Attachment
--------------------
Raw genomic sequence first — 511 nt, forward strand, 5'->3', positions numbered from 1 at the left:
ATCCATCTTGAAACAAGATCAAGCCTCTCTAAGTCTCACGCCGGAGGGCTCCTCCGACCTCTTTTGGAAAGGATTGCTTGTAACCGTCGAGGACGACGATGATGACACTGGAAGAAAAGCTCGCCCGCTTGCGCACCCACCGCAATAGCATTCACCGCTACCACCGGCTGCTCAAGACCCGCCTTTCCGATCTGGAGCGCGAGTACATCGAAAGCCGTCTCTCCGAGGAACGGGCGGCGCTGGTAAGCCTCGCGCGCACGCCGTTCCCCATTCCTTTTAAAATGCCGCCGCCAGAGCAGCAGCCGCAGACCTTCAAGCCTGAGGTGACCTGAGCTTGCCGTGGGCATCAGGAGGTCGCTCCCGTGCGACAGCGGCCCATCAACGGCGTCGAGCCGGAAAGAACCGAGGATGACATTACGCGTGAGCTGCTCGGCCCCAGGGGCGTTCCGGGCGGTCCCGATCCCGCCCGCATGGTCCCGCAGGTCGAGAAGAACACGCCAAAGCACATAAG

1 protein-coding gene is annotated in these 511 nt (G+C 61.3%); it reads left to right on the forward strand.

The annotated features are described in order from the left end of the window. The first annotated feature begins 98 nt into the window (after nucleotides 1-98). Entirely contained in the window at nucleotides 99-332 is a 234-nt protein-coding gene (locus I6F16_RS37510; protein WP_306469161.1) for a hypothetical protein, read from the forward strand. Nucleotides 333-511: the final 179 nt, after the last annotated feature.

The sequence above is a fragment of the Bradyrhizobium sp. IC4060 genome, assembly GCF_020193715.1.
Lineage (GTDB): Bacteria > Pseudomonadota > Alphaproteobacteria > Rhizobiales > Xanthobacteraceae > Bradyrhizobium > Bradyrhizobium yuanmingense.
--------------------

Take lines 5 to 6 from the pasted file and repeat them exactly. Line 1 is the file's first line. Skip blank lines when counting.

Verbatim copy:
The sequence above is a fragment of the Bradyrhizobium sp. IC4060 genome, assembly GCF_020193715.1.
Lineage (GTDB): Bacteria > Pseudomonadota > Alphaproteobacteria > Rhizobiales > Xanthobacteraceae > Bradyrhizobium > Bradyrhizobium yuanmingense.